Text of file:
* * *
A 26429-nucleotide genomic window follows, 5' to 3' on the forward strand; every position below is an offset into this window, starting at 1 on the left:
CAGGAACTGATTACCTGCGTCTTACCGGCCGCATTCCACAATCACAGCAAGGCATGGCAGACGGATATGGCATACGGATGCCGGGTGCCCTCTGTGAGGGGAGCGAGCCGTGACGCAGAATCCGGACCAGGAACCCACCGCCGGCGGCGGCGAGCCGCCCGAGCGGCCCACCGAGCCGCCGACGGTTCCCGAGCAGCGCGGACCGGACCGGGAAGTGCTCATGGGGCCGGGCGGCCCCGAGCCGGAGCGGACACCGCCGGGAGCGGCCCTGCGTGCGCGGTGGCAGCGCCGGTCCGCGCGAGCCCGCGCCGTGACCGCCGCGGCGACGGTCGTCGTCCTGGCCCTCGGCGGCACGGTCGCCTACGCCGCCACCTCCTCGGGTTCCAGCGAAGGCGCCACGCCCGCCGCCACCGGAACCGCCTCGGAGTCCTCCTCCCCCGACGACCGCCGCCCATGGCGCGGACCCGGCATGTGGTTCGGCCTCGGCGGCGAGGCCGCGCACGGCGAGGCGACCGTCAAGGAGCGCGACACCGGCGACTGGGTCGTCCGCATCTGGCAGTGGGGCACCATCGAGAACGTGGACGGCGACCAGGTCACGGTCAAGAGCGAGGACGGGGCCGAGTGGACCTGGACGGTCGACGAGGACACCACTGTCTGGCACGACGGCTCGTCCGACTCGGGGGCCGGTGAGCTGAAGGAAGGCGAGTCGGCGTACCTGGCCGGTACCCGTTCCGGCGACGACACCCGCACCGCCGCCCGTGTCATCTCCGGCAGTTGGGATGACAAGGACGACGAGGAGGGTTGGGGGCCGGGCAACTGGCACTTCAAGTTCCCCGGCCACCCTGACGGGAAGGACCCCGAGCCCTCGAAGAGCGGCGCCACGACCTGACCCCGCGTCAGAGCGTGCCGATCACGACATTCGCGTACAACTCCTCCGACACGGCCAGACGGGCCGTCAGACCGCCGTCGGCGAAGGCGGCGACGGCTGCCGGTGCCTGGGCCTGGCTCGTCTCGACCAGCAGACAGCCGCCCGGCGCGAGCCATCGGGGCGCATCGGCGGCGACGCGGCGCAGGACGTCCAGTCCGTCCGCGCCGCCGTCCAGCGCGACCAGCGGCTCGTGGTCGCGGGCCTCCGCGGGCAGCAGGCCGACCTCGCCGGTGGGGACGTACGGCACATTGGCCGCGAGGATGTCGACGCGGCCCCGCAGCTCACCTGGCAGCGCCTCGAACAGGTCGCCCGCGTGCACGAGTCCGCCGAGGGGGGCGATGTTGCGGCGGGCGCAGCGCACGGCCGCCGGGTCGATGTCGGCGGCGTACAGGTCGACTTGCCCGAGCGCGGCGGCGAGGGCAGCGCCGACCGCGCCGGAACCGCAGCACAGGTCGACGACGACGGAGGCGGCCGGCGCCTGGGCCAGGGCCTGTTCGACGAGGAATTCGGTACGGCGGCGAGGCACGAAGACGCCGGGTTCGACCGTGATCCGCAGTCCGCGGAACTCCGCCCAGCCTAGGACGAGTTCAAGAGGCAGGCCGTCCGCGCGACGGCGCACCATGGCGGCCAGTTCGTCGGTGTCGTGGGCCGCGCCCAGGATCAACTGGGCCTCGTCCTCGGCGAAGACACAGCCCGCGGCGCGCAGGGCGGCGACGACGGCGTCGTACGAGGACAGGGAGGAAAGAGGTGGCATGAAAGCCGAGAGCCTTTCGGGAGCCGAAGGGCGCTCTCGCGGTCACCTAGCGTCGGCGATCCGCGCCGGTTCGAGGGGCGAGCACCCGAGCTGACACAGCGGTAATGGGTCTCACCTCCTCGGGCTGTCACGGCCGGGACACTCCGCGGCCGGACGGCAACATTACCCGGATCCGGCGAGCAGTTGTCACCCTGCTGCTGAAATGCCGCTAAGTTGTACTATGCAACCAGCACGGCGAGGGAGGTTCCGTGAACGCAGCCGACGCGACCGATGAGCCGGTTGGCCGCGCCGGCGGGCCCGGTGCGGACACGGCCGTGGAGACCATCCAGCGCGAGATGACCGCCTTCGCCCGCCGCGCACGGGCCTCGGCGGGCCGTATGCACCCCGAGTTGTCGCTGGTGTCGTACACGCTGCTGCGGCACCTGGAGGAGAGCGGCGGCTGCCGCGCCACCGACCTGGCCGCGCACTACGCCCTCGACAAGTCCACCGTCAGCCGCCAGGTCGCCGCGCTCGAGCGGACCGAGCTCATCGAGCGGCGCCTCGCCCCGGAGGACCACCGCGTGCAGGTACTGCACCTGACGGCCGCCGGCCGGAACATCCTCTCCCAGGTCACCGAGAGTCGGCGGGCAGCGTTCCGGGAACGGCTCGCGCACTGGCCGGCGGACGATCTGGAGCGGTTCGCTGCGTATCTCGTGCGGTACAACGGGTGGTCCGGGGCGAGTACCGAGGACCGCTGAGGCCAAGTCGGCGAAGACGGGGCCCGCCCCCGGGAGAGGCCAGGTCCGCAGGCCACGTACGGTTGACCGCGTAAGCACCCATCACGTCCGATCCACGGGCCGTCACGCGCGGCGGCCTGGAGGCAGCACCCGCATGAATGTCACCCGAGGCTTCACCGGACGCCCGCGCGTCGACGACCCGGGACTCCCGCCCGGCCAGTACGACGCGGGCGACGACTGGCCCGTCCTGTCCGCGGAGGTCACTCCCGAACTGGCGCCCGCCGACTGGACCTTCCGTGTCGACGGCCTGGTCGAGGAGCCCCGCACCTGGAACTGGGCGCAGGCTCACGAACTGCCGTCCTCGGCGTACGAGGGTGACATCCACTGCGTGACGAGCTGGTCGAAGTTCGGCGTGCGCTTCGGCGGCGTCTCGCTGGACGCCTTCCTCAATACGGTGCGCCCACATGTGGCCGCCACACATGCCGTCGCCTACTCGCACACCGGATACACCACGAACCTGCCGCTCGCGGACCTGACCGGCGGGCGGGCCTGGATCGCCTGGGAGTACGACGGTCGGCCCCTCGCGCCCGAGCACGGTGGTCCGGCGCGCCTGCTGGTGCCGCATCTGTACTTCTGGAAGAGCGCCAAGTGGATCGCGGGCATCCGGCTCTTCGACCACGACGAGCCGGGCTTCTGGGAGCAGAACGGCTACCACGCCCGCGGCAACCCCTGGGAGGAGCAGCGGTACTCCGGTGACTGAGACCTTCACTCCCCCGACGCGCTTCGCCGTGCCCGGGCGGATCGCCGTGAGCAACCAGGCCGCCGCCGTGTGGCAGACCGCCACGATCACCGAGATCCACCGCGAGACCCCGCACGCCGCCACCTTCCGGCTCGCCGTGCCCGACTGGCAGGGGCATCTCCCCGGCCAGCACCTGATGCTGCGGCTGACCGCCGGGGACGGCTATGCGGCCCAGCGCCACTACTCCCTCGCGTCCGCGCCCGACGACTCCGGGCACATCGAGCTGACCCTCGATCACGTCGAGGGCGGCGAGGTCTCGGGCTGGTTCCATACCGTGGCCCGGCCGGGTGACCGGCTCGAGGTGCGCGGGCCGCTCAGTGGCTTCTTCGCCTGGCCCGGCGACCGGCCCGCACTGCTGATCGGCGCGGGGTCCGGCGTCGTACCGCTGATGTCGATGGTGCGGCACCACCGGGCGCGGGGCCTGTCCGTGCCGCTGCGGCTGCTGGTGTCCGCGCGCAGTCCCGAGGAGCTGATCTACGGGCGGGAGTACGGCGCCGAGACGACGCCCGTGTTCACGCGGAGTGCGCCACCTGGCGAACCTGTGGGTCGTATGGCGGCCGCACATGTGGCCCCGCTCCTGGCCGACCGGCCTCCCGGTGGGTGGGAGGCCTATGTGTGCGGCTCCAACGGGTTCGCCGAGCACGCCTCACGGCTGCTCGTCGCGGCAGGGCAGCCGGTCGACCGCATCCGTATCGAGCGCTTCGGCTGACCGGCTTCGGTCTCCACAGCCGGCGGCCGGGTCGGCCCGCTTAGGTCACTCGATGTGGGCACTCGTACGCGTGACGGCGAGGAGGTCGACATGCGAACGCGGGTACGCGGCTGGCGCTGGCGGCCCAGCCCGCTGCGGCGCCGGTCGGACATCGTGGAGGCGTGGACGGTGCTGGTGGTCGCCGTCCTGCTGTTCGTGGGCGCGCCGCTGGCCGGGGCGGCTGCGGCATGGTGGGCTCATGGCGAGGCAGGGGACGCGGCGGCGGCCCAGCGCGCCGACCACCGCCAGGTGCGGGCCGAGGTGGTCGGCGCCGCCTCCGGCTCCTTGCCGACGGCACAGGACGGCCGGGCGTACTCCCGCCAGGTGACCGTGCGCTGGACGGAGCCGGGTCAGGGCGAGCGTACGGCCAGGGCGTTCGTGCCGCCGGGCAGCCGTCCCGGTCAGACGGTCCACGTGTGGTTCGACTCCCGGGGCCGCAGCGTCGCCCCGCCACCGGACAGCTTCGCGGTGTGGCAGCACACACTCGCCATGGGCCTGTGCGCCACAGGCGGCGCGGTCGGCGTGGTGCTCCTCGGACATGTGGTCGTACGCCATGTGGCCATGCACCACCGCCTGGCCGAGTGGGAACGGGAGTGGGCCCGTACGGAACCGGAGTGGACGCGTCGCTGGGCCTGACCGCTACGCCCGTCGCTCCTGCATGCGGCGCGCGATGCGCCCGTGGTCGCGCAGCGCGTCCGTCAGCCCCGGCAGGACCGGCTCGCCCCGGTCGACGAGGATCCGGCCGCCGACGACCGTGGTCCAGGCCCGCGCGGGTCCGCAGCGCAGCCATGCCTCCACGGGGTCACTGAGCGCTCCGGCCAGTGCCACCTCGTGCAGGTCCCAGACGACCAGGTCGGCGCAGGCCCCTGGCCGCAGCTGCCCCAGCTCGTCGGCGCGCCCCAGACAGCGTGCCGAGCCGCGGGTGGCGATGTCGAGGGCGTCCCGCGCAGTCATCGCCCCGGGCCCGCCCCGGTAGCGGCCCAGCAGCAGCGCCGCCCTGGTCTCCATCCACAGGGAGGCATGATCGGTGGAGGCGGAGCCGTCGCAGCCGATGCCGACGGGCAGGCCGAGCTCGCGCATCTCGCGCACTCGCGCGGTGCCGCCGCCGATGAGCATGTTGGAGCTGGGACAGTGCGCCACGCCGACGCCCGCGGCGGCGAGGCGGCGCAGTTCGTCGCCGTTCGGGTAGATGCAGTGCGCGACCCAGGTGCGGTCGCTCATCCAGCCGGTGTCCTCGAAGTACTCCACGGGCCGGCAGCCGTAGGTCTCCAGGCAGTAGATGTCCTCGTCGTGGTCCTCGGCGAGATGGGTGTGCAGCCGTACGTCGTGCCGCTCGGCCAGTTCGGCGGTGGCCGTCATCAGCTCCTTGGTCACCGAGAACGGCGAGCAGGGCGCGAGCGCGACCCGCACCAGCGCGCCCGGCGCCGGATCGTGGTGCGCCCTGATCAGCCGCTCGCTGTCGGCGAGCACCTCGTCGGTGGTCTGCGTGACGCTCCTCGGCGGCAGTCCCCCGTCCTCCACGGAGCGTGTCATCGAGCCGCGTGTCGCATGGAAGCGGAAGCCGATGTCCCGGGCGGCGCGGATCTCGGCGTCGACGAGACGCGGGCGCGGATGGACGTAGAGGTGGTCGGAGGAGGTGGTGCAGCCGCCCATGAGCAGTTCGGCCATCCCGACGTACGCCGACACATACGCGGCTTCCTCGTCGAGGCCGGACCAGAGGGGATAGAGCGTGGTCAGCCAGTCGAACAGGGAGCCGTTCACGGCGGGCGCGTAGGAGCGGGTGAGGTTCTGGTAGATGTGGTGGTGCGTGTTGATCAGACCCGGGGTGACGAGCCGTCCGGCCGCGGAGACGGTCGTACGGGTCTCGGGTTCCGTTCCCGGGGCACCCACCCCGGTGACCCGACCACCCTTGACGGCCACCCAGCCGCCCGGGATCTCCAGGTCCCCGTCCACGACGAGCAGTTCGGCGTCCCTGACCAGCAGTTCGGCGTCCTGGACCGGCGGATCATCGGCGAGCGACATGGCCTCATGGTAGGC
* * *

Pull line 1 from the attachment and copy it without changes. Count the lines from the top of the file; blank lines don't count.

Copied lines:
A 26429-nucleotide genomic window follows, 5' to 3' on the forward strand; every position below is an offset into this window, starting at 1 on the left: